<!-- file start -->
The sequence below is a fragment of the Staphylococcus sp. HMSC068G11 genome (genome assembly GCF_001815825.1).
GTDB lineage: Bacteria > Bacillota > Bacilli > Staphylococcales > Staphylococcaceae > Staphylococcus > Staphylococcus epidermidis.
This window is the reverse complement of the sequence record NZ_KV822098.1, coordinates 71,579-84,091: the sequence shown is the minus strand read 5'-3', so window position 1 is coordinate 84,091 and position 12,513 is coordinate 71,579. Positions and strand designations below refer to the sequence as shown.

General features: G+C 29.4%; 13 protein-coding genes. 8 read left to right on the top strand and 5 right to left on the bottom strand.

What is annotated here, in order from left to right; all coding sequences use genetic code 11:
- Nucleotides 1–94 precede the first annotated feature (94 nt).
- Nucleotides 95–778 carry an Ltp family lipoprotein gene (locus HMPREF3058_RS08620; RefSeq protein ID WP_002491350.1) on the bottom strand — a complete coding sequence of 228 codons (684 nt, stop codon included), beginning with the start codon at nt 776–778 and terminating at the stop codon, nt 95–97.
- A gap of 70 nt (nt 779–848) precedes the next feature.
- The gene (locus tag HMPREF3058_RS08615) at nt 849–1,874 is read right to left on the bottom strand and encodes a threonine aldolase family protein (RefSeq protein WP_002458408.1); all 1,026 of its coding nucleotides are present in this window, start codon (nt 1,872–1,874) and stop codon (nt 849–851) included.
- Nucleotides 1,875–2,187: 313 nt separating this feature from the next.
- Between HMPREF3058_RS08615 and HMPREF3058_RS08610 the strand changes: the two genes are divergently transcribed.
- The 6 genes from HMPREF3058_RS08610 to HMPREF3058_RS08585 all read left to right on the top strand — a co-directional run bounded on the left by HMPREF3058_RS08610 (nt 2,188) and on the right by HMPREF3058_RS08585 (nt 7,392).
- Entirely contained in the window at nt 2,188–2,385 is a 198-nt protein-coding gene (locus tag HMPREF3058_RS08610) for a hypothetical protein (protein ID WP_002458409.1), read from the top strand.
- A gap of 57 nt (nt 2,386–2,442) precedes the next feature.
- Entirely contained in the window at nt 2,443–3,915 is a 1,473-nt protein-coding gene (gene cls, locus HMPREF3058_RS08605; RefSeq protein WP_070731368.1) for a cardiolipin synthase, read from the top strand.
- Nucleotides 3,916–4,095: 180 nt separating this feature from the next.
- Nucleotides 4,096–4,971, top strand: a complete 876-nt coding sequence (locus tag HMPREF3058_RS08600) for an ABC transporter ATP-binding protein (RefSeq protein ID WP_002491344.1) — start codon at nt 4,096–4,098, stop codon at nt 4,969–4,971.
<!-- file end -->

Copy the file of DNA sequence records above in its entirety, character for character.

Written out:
The sequence below is a fragment of the Staphylococcus sp. HMSC068G11 genome (genome assembly GCF_001815825.1).
GTDB lineage: Bacteria > Bacillota > Bacilli > Staphylococcales > Staphylococcaceae > Staphylococcus > Staphylococcus epidermidis.
This window is the reverse complement of the sequence record NZ_KV822098.1, coordinates 71,579-84,091: the sequence shown is the minus strand read 5'-3', so window position 1 is coordinate 84,091 and position 12,513 is coordinate 71,579. Positions and strand designations below refer to the sequence as shown.

General features: G+C 29.4%; 13 protein-coding genes. 8 read left to right on the top strand and 5 right to left on the bottom strand.

What is annotated here, in order from left to right; all coding sequences use genetic code 11:
- Nucleotides 1–94 precede the first annotated feature (94 nt).
- Nucleotides 95–778 carry an Ltp family lipoprotein gene (locus HMPREF3058_RS08620; RefSeq protein ID WP_002491350.1) on the bottom strand — a complete coding sequence of 228 codons (684 nt, stop codon included), beginning with the start codon at nt 776–778 and terminating at the stop codon, nt 95–97.
- A gap of 70 nt (nt 779–848) precedes the next feature.
- The gene (locus tag HMPREF3058_RS08615) at nt 849–1,874 is read right to left on the bottom strand and encodes a threonine aldolase family protein (RefSeq protein WP_002458408.1); all 1,026 of its coding nucleotides are present in this window, start codon (nt 1,872–1,874) and stop codon (nt 849–851) included.
- Nucleotides 1,875–2,187: 313 nt separating this feature from the next.
- Between HMPREF3058_RS08615 and HMPREF3058_RS08610 the strand changes: the two genes are divergently transcribed.
- The 6 genes from HMPREF3058_RS08610 to HMPREF3058_RS08585 all read left to right on the top strand — a co-directional run bounded on the left by HMPREF3058_RS08610 (nt 2,188) and on the right by HMPREF3058_RS08585 (nt 7,392).
- Entirely contained in the window at nt 2,188–2,385 is a 198-nt protein-coding gene (locus tag HMPREF3058_RS08610) for a hypothetical protein (protein ID WP_002458409.1), read from the top strand.
- A gap of 57 nt (nt 2,386–2,442) precedes the next feature.
- Entirely contained in the window at nt 2,443–3,915 is a 1,473-nt protein-coding gene (gene cls, locus HMPREF3058_RS08605; RefSeq protein WP_070731368.1) for a cardiolipin synthase, read from the top strand.
- Nucleotides 3,916–4,095: 180 nt separating this feature from the next.
- Nucleotides 4,096–4,971, top strand: a complete 876-nt coding sequence (locus tag HMPREF3058_RS08600) for an ABC transporter ATP-binding protein (RefSeq protein ID WP_002491344.1) — start codon at nt 4,096–4,098, stop codon at nt 4,969–4,971.